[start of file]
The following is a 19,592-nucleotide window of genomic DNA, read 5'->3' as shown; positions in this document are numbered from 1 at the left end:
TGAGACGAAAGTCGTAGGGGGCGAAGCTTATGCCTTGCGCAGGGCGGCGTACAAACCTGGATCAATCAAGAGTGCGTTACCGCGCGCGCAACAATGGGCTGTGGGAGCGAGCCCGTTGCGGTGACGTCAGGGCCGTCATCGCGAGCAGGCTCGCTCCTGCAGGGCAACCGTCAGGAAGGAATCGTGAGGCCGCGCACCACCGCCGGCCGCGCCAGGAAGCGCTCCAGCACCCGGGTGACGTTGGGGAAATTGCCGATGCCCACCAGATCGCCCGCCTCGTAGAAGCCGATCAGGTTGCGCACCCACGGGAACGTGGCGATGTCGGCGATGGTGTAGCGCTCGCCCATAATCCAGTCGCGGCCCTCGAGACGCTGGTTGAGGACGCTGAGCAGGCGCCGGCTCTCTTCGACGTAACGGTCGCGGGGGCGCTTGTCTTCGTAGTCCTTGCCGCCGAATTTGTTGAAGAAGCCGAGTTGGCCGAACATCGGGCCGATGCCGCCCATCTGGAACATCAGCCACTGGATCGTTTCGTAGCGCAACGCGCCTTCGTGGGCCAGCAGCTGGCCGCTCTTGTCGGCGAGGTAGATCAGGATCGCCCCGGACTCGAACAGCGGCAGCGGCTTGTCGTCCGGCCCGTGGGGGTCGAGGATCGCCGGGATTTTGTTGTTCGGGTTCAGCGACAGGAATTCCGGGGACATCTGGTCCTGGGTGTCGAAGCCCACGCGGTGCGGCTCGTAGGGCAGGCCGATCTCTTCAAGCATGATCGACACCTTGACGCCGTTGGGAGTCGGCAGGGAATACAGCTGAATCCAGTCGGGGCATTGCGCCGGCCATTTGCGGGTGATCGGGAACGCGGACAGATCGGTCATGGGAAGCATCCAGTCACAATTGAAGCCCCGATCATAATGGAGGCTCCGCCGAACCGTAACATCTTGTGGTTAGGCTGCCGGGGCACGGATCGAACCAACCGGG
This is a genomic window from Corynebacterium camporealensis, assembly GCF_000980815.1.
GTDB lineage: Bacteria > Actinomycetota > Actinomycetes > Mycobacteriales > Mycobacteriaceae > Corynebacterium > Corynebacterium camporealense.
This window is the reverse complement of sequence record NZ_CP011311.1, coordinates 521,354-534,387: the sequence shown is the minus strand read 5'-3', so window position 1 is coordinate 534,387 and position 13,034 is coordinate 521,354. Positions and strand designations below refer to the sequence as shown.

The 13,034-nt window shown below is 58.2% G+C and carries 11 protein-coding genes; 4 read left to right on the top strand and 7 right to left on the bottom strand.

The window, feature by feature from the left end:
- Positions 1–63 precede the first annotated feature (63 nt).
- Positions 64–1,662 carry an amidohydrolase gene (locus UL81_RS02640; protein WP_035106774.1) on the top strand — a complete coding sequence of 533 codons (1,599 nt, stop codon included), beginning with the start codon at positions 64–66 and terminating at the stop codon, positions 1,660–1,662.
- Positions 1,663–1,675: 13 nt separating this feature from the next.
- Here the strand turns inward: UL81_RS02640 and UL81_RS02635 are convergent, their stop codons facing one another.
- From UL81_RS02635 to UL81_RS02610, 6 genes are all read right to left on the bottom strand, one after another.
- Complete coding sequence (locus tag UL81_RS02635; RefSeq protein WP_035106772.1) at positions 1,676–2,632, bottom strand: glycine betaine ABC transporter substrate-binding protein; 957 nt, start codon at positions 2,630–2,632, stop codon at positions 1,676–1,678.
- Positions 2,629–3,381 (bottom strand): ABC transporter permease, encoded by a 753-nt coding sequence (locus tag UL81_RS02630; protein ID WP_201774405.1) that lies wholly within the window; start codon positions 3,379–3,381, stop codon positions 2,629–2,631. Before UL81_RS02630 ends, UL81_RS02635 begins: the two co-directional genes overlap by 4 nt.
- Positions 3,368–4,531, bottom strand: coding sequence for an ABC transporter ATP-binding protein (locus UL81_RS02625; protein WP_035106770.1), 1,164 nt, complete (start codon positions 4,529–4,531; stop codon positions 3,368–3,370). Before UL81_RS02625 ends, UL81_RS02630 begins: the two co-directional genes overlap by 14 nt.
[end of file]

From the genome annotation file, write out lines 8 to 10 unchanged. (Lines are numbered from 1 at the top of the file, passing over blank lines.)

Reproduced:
- Positions 1–63 precede the first annotated feature (63 nt).
- Positions 64–1,662 carry an amidohydrolase gene (locus UL81_RS02640; protein WP_035106774.1) on the top strand — a complete coding sequence of 533 codons (1,599 nt, stop codon included), beginning with the start codon at positions 64–66 and terminating at the stop codon, positions 1,660–1,662.
- Positions 1,663–1,675: 13 nt separating this feature from the next.